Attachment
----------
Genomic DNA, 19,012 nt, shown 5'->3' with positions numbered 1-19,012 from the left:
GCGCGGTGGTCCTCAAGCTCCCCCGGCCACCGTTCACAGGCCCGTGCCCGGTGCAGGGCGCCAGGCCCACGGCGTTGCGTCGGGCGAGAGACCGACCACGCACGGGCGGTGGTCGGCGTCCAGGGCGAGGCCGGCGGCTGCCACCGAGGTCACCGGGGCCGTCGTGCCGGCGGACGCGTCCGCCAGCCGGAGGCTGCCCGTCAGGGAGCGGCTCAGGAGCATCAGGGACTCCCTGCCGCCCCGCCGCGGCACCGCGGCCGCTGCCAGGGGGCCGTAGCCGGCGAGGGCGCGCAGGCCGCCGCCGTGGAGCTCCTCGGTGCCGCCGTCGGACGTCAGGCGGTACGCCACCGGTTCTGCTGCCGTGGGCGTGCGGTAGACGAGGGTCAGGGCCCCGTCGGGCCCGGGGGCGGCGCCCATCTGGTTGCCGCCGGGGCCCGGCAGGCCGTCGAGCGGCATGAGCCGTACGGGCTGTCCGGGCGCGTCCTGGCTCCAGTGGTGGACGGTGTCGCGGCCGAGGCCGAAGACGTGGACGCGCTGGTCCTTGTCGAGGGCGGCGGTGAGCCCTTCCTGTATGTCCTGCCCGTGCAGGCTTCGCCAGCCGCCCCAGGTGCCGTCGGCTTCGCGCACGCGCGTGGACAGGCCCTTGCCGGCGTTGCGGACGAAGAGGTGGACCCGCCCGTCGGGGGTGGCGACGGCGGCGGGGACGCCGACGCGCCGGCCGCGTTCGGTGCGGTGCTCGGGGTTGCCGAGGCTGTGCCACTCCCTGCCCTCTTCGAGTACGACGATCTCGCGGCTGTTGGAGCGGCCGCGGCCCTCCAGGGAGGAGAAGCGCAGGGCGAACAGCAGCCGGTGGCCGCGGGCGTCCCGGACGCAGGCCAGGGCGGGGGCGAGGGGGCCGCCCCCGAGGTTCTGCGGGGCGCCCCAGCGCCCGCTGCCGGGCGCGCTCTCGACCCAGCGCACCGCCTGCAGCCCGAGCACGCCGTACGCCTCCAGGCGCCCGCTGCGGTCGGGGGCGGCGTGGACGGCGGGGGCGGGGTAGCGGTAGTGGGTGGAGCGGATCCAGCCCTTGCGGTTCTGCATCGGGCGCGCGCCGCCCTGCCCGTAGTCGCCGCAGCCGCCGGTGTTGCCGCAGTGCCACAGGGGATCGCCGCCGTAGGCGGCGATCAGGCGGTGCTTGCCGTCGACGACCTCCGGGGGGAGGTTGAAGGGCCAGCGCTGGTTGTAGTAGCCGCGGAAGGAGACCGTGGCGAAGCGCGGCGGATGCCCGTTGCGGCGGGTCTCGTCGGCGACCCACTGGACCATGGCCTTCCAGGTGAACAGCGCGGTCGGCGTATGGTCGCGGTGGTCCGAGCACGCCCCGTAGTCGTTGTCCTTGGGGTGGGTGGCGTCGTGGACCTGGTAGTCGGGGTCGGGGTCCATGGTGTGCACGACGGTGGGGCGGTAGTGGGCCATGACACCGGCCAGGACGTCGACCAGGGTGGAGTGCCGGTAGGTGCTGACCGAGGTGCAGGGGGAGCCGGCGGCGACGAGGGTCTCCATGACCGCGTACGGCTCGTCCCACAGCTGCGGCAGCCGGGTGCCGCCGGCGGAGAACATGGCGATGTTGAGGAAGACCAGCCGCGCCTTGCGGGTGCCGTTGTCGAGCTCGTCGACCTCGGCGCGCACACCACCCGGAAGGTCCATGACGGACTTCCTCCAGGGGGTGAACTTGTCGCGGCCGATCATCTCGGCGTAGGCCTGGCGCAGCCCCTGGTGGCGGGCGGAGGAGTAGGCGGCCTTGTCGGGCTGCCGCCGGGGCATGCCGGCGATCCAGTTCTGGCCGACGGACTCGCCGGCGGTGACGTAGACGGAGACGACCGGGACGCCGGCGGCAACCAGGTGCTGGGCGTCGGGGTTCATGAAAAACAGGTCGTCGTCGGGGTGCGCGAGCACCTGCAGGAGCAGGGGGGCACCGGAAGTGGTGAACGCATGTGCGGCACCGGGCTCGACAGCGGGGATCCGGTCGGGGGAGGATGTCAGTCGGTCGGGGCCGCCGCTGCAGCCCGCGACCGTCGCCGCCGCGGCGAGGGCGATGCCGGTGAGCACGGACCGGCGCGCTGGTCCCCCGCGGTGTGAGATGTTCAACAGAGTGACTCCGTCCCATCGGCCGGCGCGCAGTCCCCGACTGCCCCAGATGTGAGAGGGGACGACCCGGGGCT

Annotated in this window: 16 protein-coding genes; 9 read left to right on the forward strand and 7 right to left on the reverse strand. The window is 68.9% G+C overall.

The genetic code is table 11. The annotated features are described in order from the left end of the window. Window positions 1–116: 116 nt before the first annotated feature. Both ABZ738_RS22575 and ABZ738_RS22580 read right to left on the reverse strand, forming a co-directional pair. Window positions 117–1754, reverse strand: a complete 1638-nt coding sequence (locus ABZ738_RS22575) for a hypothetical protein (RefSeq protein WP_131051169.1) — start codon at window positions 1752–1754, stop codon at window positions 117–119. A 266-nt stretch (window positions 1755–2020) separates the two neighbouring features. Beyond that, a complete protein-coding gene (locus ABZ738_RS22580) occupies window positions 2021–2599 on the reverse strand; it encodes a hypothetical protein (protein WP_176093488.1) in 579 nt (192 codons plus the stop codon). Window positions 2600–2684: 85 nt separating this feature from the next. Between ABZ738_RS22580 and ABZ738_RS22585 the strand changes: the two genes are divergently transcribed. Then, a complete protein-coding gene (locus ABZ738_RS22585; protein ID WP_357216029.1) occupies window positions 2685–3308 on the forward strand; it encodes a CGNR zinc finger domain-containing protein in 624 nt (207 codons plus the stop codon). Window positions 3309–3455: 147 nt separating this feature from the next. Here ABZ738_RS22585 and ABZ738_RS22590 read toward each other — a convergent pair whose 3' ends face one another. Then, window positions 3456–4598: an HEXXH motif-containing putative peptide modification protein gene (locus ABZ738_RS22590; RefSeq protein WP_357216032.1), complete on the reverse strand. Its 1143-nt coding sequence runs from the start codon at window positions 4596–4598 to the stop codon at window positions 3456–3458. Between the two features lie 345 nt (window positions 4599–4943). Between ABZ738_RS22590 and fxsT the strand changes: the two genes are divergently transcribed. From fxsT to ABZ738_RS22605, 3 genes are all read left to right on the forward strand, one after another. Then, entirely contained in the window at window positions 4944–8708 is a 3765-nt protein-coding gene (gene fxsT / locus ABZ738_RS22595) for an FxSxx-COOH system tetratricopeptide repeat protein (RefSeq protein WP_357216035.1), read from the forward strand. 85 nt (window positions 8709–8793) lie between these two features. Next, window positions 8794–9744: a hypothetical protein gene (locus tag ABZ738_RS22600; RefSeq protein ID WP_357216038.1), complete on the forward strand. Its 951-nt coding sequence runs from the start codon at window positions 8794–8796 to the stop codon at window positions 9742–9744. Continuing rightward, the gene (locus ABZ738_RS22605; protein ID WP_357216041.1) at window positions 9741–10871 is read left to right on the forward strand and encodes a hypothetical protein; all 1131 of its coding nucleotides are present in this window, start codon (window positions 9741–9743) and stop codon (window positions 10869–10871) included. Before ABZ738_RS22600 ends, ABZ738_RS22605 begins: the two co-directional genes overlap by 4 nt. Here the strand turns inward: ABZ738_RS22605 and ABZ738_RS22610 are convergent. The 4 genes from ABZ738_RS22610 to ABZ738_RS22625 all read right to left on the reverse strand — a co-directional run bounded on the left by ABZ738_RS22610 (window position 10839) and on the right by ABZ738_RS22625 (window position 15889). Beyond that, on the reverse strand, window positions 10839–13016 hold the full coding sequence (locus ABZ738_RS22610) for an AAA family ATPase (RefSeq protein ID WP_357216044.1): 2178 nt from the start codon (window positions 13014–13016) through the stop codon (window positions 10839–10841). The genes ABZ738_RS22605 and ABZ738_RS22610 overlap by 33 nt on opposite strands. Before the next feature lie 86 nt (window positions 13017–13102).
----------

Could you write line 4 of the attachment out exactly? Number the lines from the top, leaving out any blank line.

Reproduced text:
The genetic code is table 11. The annotated features are described in order from the left end of the window. Window positions 1–116: 116 nt before the first annotated feature. Both ABZ738_RS22575 and ABZ738_RS22580 read right to left on the reverse strand, forming a co-directional pair. Window positions 117–1754, reverse strand: a complete 1638-nt coding sequence (locus ABZ738_RS22575) for a hypothetical protein (RefSeq protein WP_131051169.1) — start codon at window positions 1752–1754, stop codon at window positions 117–119. A 266-nt stretch (window positions 1755–2020) separates the two neighbouring features. Beyond that, a complete protein-coding gene (locus ABZ738_RS22580) occupies window positions 2021–2599 on the reverse strand; it encodes a hypothetical protein (protein WP_176093488.1) in 579 nt (192 codons plus the stop codon). Window positions 2600–2684: 85 nt separating this feature from the next. Between ABZ738_RS22580 and ABZ738_RS22585 the strand changes: the two genes are divergently transcribed. Then, a complete protein-coding gene (locus ABZ738_RS22585; protein ID WP_357216029.1) occupies window positions 2685–3308 on the forward strand; it encodes a CGNR zinc finger domain-containing protein in 624 nt (207 codons plus the stop codon). Window positions 3309–3455: 147 nt separating this feature from the next. Here ABZ738_RS22585 and ABZ738_RS22590 read toward each other — a convergent pair whose 3' ends face one another. Then, window positions 3456–4598: an HEXXH motif-containing putative peptide modification protein gene (locus ABZ738_RS22590; RefSeq protein WP_357216032.1), complete on the reverse strand. Its 1143-nt coding sequence runs from the start codon at window positions 4596–4598 to the stop codon at window positions 3456–3458. Between the two features lie 345 nt (window positions 4599–4943). Between ABZ738_RS22590 and fxsT the strand changes: the two genes are divergently transcribed. From fxsT to ABZ738_RS22605, 3 genes are all read left to right on the forward strand, one after another. Then, entirely contained in the window at window positions 4944–8708 is a 3765-nt protein-coding gene (gene fxsT / locus ABZ738_RS22595) for an FxSxx-COOH system tetratricopeptide repeat protein (RefSeq protein WP_357216035.1), read from the forward strand. 85 nt (window positions 8709–8793) lie between these two features. Next, window positions 8794–9744: a hypothetical protein gene (locus tag ABZ738_RS22600; RefSeq protein ID WP_357216038.1), complete on the forward strand. Its 951-nt coding sequence runs from the start codon at window positions 8794–8796 to the stop codon at window positions 9742–9744. Continuing rightward, the gene (locus ABZ738_RS22605; protein ID WP_357216041.1) at window positions 9741–10871 is read left to right on the forward strand and encodes a hypothetical protein; all 1131 of its coding nucleotides are present in this window, start codon (window positions 9741–9743) and stop codon (window positions 10869–10871) included. Before ABZ738_RS22600 ends, ABZ738_RS22605 begins: the two co-directional genes overlap by 4 nt. Here the strand turns inward: ABZ738_RS22605 and ABZ738_RS22610 are convergent. The 4 genes from ABZ738_RS22610 to ABZ738_RS22625 all read right to left on the reverse strand — a co-directional run bounded on the left by ABZ738_RS22610 (window position 10839) and on the right by ABZ738_RS22625 (window position 15889). Beyond that, on the reverse strand, window positions 10839–13016 hold the full coding sequence (locus ABZ738_RS22610) for an AAA family ATPase (RefSeq protein ID WP_357216044.1): 2178 nt from the start codon (window positions 13014–13016) through the stop codon (window positions 10839–10841). The genes ABZ738_RS22605 and ABZ738_RS22610 overlap by 33 nt on opposite strands. Before the next feature lie 86 nt (window positions 13017–13102).